Sunday, September 28, 2008
Saturday, September 27, 2008
We slept in both mornings, walked on the beach, ate constantly, drank, talked, read, workshopped and yes…even wrote.
We all came home with work done and, even more important than that, a clearer idea of where to go from here.
It’s funny with writing. It’s an entirely solitary occupation: you sit for hours with just the thoughts in your head. It’s the only way to do it. But I couldn’t get by without my workshop mates. I wouldn’t want to.
Thanks J and C. Can’t wait to do it again.
Thursday, September 25, 2008
Friday, September 19, 2008
Thursday, September 11, 2008
In a recent Island magazine article a poet described city life as narcissistic. It exists for your convenience. You don't have to make an effort. Country life can be hard; the work often feels never ending, especially when you have animals. Animals and fences. But look where you get to do it!
I inhabit two quite different worlds: Mole Creek and Melbourne. I filmed this in Mole Creek on the day before I returned to Melbourne.
Wednesday, September 10, 2008
And what I discovered yet again is the importance of first drafts. Of dumping any old rubbish down on the page – or screen. The quicker, the messier, the stupider, the better. Once something’s down I can fix it up, but I can’t fix a blank page.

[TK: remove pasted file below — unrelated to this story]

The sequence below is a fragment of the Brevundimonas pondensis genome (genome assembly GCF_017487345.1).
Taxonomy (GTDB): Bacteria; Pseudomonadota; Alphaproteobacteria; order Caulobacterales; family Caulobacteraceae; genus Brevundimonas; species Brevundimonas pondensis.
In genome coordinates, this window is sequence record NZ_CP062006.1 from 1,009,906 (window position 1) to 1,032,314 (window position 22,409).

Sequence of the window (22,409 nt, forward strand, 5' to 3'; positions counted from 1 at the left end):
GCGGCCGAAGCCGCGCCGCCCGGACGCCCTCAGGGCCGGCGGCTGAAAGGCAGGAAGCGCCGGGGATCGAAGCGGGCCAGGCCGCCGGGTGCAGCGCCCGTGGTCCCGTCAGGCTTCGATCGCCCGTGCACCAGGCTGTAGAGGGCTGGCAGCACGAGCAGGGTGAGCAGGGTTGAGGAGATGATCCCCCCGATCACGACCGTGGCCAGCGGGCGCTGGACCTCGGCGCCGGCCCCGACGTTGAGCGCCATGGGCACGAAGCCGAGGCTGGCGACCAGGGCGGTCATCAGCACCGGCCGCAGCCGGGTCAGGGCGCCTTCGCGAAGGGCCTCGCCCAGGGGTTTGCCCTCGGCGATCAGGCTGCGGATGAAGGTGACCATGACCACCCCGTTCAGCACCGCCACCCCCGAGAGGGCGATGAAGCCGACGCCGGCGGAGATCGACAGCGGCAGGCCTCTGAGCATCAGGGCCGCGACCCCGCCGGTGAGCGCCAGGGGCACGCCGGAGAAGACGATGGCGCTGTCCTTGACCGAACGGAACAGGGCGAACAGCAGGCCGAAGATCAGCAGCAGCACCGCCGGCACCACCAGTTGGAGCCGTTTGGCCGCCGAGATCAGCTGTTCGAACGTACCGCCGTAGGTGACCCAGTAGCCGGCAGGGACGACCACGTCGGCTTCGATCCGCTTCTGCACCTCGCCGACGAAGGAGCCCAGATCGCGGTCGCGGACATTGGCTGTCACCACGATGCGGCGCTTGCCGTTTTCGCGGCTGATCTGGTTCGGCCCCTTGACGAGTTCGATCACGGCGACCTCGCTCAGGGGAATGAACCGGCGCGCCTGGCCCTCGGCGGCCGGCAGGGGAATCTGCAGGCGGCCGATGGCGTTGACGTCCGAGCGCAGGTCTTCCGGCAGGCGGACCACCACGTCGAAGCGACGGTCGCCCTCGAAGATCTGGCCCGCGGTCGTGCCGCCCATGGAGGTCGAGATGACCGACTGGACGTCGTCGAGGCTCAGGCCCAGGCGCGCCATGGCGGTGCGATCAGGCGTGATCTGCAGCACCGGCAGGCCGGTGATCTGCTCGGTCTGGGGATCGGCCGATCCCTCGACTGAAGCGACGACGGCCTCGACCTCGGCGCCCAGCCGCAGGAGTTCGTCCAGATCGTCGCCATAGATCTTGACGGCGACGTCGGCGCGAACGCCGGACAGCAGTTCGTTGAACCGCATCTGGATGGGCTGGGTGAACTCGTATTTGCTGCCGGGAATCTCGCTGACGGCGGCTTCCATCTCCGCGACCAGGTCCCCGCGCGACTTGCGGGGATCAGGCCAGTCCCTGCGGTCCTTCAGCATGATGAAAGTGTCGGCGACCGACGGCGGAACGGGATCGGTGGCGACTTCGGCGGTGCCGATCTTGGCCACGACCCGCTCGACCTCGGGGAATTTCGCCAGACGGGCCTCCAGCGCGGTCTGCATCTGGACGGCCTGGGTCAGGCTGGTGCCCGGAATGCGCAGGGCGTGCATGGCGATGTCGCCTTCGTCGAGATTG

Pausing to find the exact word or phrase or simile is counterproductive at this stage. I can do that later. In fact, the less censoring at this point, the richer the material will be. It’s hard. There’s such a strong urge to get it right, or at least neat and tidy or at least reasonable, first time around. It’s like unlearning all those lessons I learnt in school.
This is my experience anyway. I know some writers whose first drafts sit in their brains for ages and then by the time they see daylight they are pretty close to something decent. That’s not me. If I worked like that I’d find it would stifle the life out of my material.
Friday, September 5, 2008
Monday, September 1, 2008
The hayshed is half empty. There’s probably another month and a half of feeding out left, and then we’ll start to wonder about this summer’s hay: when we’ll cart it, how much it’ll cost this year, and how much we’ll need. We’ll scribble calculations on the backs of envelopes, but in the end as usual it’ll depend on the weather – if we get rain and sun at the right times – and who has hay for sale. We can’t cut our own here because our ground is too rough and uneven.
Meanwhile, used baling twine mounts up on the hook in the garage. At the end of the season most of it will go to the tip. There’s a limit to the uses even the most ingenious farmer can find for it.